Minnesota 112, Phoenix 120: Phoenix is 3-0 on the strength of its recommitment to running: Steve Nash had 14/14, but an uncharacteristic seven turnovers, and he got three of his teammates over the 20-point mark, with Amare falling just a point shy. Jason Richardson coming back, pushing Leandro Barbosa back to his destructive second-unit role, feels a lot like Pau Gasol's eventual return to the Lakers -- neither team has an impressive bench, but both benches look vastly different when you add a starting-caliber guy (Barbosa, Odom) to them. Ryan Gomes had a monster 23/15 night for the losers, and maybe Al Jefferson should have tossed him the ball a few more times, because he finished with a 9/23 night.



Atlanta 110, Lakers 118: I typo'd the Lakers' score initially as 188, which is the height of wishful thinking, no? The game writeup says Ron Artest dedicated himself in the second half to shutting down Joe Johnson, who still finished with a 27/9/4 night. I don't know who was guarding Kobe, but maybe they should have done an Artest, because he wound up with 41 and contributed five of the Lakers' 14 steals. Lamar Odom had one of those "I love being the third or fourth option" nights, where he only took eight shots (and two free throws, so it's not one of those "shooting fouls masked how often he actually shot" situations), but had fourteen boards and eight assists. There aren't many teams that would score 120 points when the starting power forward has as many assists as field goal attempts, are there?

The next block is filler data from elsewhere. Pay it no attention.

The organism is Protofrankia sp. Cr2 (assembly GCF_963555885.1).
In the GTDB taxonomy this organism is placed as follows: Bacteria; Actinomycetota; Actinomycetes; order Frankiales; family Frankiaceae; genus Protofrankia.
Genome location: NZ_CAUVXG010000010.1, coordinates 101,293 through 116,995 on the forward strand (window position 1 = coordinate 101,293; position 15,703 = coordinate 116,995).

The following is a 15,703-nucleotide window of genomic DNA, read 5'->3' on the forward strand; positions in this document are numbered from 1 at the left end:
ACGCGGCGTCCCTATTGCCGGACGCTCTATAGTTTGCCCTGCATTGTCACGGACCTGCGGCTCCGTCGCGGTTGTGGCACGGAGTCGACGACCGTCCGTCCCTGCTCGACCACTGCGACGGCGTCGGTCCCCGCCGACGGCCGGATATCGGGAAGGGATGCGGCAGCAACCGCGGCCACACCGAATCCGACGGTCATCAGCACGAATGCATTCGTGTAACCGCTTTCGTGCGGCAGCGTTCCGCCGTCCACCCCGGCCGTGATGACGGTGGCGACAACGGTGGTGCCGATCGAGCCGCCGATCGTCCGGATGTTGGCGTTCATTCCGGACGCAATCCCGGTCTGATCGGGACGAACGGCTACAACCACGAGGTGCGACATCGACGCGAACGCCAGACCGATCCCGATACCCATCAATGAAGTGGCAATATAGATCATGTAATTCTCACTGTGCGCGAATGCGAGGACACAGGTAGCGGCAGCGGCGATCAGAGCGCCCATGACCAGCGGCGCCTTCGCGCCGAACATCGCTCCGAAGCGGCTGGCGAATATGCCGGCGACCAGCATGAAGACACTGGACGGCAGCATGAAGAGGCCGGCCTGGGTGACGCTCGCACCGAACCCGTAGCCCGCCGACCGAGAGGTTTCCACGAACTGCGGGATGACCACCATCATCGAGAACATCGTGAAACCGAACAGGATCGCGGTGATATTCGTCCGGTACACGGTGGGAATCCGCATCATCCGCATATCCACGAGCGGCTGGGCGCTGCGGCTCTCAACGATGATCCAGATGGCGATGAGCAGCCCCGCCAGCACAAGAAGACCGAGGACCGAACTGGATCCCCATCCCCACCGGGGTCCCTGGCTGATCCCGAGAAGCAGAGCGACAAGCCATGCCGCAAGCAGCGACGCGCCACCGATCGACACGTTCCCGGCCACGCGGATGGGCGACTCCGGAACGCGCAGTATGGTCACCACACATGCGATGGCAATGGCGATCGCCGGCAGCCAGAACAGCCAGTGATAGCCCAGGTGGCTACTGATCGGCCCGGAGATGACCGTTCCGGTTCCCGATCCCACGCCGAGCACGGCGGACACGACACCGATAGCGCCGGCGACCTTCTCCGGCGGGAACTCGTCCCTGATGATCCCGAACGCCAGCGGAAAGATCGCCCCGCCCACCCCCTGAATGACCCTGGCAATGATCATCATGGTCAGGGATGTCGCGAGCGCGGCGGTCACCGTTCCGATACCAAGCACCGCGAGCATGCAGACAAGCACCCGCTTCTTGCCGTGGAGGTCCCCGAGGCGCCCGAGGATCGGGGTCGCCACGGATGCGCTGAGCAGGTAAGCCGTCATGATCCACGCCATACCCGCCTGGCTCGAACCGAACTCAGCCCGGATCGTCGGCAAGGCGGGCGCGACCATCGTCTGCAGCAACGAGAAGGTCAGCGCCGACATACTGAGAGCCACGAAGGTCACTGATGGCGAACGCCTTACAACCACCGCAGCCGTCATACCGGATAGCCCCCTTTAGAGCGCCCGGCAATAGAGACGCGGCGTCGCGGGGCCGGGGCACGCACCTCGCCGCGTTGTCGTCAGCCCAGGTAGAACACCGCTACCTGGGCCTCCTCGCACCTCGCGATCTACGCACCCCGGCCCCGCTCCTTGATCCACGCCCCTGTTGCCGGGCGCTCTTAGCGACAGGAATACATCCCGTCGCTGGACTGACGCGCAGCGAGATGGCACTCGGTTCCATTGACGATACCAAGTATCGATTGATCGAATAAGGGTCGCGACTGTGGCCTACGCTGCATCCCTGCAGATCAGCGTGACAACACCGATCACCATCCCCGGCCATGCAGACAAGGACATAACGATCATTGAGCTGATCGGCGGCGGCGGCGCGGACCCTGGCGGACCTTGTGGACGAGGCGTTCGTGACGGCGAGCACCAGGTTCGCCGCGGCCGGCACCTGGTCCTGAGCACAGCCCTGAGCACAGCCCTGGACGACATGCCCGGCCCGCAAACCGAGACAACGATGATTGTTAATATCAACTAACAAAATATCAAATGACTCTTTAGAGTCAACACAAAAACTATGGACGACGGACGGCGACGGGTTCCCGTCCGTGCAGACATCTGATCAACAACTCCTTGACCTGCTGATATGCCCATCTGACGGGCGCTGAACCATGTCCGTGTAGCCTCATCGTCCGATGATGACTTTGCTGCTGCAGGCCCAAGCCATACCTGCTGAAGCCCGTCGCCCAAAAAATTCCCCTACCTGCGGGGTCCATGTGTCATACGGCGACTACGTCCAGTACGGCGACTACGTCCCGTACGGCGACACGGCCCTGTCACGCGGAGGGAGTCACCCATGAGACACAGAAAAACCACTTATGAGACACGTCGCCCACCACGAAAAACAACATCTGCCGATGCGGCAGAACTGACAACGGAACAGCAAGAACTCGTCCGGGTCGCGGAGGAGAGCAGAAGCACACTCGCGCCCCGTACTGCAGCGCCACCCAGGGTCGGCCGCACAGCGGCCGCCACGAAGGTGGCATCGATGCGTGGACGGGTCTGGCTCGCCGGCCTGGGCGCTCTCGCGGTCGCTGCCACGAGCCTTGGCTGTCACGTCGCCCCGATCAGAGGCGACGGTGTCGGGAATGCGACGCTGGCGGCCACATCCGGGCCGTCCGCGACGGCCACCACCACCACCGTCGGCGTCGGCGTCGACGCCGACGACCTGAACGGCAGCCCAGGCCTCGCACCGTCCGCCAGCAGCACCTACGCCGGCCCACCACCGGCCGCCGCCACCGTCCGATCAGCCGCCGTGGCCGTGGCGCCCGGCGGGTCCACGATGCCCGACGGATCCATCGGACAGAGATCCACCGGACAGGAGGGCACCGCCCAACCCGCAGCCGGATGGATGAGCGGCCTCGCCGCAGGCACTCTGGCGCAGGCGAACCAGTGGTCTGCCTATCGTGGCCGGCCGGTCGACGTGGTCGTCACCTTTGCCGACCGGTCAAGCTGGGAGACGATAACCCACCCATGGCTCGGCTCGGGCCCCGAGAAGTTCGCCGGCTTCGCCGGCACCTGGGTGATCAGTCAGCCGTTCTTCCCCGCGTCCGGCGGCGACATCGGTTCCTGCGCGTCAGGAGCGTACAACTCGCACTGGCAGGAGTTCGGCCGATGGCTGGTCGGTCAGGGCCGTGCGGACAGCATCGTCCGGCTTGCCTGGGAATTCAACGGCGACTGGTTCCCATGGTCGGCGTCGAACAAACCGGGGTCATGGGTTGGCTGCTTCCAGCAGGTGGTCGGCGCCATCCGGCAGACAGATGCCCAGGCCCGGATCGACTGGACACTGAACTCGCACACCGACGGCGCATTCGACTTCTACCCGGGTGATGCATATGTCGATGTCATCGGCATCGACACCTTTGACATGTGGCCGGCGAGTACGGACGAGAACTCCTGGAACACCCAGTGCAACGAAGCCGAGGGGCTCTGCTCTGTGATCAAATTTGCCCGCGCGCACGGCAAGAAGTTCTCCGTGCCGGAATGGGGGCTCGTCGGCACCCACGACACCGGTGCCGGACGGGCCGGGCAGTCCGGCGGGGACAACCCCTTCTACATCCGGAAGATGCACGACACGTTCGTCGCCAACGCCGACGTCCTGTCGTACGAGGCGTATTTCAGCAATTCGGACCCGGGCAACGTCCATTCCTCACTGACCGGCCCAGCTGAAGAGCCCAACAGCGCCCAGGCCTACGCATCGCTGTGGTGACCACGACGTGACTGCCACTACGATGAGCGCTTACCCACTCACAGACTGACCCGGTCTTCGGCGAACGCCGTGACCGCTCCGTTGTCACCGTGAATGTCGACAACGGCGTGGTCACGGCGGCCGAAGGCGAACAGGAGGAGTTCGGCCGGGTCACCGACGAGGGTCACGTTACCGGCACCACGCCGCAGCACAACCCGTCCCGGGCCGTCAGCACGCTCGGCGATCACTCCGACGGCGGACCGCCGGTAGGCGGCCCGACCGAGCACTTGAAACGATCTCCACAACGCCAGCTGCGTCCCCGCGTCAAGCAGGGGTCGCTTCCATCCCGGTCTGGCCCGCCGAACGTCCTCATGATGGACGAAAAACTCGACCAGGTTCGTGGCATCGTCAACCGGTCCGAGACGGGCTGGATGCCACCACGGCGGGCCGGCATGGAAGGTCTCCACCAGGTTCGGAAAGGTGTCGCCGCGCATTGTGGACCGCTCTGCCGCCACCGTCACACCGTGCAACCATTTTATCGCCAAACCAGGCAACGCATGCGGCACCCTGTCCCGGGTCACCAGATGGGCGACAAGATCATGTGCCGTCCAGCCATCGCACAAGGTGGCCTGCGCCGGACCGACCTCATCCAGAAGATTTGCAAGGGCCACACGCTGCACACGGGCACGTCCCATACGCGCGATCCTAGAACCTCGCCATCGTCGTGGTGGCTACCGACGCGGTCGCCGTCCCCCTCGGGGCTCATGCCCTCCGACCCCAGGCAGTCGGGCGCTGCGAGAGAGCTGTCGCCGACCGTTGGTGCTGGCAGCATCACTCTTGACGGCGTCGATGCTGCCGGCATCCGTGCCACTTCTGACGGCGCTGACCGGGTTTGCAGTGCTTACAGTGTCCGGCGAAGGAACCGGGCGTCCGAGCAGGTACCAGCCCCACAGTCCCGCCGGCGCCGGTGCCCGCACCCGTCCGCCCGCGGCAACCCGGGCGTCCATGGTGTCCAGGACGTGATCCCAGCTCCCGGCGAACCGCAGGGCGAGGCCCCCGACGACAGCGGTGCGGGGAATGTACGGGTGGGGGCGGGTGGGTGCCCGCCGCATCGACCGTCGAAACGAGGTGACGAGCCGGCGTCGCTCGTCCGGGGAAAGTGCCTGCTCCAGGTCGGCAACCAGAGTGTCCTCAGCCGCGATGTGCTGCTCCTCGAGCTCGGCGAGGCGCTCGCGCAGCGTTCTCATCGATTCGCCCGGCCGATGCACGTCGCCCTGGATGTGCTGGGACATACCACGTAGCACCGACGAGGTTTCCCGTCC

Finally, Jordan Hill once again failed to get off the bench. Granted, the Knicks didn't actually play a game last night.

blog comments powered by Disqus